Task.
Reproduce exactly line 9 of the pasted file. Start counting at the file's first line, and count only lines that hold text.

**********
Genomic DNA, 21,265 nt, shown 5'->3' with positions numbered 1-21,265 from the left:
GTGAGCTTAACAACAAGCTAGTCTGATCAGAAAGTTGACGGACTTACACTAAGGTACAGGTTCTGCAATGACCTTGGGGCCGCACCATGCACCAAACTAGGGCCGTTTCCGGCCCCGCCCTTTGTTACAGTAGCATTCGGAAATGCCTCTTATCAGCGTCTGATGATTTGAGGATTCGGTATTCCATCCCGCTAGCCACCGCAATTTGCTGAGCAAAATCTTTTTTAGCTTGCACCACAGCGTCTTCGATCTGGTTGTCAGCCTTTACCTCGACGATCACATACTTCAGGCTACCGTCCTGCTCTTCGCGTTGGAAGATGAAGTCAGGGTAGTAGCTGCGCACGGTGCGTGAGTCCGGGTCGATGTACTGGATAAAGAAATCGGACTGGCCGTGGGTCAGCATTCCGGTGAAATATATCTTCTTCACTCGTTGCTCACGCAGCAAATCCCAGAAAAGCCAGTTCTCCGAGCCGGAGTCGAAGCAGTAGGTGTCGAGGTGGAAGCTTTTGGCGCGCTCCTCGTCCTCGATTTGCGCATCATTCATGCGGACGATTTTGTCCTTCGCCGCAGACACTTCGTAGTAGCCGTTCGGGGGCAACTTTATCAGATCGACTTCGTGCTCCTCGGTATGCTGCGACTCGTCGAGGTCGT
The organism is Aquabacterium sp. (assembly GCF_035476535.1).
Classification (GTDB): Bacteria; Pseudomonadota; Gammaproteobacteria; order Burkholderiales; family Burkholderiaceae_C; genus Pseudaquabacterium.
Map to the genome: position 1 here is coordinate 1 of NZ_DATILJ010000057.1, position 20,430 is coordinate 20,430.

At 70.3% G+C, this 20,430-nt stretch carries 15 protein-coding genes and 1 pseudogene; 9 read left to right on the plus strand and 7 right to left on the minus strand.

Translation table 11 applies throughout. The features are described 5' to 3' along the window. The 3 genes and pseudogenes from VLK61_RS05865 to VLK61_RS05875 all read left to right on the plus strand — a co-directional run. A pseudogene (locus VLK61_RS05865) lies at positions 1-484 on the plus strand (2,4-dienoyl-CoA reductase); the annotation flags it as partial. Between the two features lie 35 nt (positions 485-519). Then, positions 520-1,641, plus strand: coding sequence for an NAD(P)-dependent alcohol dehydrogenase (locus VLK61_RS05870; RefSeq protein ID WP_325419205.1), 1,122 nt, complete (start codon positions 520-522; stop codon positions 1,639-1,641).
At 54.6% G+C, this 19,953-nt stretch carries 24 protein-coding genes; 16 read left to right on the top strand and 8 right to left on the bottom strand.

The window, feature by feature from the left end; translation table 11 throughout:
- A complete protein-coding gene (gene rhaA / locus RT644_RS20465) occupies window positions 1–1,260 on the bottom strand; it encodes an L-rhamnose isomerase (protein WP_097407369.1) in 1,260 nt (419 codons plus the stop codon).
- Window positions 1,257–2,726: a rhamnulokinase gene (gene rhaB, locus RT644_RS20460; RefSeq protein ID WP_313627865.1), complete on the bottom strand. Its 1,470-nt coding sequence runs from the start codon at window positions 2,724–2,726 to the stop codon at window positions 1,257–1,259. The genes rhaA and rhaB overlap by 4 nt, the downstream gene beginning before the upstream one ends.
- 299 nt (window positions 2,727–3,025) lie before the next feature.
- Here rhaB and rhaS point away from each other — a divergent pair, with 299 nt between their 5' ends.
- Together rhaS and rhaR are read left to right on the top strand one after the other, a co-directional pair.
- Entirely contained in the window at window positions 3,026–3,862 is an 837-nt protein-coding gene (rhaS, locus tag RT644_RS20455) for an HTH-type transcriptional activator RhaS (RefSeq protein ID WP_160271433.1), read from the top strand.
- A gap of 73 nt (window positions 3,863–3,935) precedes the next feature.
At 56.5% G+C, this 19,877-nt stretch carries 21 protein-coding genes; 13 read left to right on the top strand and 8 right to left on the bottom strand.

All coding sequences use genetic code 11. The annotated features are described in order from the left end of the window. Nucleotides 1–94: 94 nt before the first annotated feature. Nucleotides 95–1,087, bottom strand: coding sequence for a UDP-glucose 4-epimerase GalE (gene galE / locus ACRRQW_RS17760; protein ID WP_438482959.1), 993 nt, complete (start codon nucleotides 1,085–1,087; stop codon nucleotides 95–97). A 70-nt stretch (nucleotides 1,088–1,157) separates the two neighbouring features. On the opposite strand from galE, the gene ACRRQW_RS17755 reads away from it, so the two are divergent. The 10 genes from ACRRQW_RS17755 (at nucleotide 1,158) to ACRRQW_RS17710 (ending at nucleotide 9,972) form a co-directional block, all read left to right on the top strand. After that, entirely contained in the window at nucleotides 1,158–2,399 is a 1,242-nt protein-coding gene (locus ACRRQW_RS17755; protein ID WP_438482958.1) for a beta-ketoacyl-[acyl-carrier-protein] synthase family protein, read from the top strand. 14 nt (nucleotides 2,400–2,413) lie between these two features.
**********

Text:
The window, feature by feature from the left end; translation table 11 throughout: